Programming Languages and Data Structures
This course will focus on data structures and algorithms
for manipulating them.
Data structures for storing information in
tables, lists, trees, queues and stacks will be covered.
Some basic graph and discrete transform algorithms will
also be discussed.
You will also be introduced to some basic principles of software
engineering: good programming practice for "long-life" software.
For a full list of topics to be covered, view the
table of contents page for
the lecture notes.
A set of notes for this course is available on the Web.
table of contents page
you can jump to any section of the course.
The material on data structures and algorithms may be found in many
texts: lists of reference books in the library are part of the
The Web notes are, of necessity, abbreviated and should not be
considered a substitute for studying the material in texts.
Web browsers have varying capabilities:
the notes were checked with Netscape 2 -
but should read intelligently with other browsers.
If you have problems, I would be interested to know
about them, but please note that updating these notes,
adding new animations and improving the animations
please direct complaints about browser incompatibilities
to the authors of them who are not able to conform to
the weak standards that do exist.
Using the notes
The notes make use of the hypertext capabilities of Web
browsers: you will find highlighted links to subsidiary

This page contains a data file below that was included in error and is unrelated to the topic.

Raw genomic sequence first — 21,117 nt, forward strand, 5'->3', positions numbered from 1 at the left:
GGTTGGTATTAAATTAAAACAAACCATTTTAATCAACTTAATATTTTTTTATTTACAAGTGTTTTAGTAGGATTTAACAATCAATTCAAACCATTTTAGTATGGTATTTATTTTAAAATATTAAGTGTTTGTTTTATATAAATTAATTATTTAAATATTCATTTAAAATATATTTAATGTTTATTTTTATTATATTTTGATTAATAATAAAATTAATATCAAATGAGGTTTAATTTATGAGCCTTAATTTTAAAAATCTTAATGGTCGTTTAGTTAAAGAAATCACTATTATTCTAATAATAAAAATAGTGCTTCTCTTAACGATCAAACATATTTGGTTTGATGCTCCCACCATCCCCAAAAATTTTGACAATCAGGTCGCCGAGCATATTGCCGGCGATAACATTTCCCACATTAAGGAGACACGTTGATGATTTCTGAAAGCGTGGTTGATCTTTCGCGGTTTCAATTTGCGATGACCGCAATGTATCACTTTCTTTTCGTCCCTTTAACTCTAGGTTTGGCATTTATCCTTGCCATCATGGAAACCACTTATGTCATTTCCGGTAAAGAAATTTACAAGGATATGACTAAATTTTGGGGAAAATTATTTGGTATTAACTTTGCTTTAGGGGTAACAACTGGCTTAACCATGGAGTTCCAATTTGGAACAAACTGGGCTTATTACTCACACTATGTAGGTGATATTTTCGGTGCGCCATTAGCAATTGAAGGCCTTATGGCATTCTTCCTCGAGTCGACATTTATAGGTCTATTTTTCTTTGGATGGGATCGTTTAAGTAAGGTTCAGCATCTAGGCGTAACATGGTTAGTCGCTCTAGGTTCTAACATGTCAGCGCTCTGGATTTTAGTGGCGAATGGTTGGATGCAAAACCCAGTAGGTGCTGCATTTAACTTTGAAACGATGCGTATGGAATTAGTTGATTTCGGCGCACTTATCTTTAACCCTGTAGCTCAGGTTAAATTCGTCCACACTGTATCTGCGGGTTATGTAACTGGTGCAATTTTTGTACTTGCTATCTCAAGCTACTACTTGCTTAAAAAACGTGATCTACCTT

information scattered throughout the text.
Occasionally these links will point to Web resources which
may be located off campus and take some time to download:
you may find it productive to use the "Stop" facility on
the browser to abort the current fetch - you can try again
later when the Net is less heavily loaded.
In all cases, the browser's "Back" command should take you
back to the original page.
Example source code for programs will sometimes pop up in
a separate window.
This is to enable you to scan the code while referring to the
notes in the main page. You will probably need to move the
source code page out of the way of the main page.
When you have finished with the source code page,
to close the window.
will close the window
and exit from Netscape - possibly not your intention!
Tutorials - 1997
Exercises for the tutorials and laboratory sessions are also
found in the Web pages.
Each assignment submission should be accompanied by a
summary report. The report should be clear and concise:
it is unlikely that you will need to write more than 2 A4
pages (or about 120 lines of text).
The report should be in plain ASCII text.
The 'native form' of any wordprocessor will be rejected.
If you prefer to use a word processor to prepare your report,
then ensure that you export a plain text file for submission
when you have finished: all word-processors have this capability.
This allows you to concentrate on the content of the report,
rather than the cosmetics of its format.
However, the general standards for report structure and
(title, authors, introduction, body grouped into related
paragraphs, conclusion, etc) expected for any other unit
apply here also.
This course attempts to be "paperless" as much as possible!
Assignments will be submitted electronically and
comments will be emailed back to you.
Please ensure that your reports include email addresses of
The preferred method for communication with the lecturer and
tutor(s) is, at least initially, email.
All routine queries will be handled this way: we will attempt to
respond to all email messages by the next day.
If you have more complex problems,
email for an appointment (suggest a few times when you will be
You may of course try to find me in my office at any time
(but early in the morning is likely to be a waste of time),
but emailing for an appointment first ensures you some priority
and enables you to avoid wasting a trip to the 4th floor
when there may be zero probability of success!
Continue on the lecture notes.
© John Morris, 2004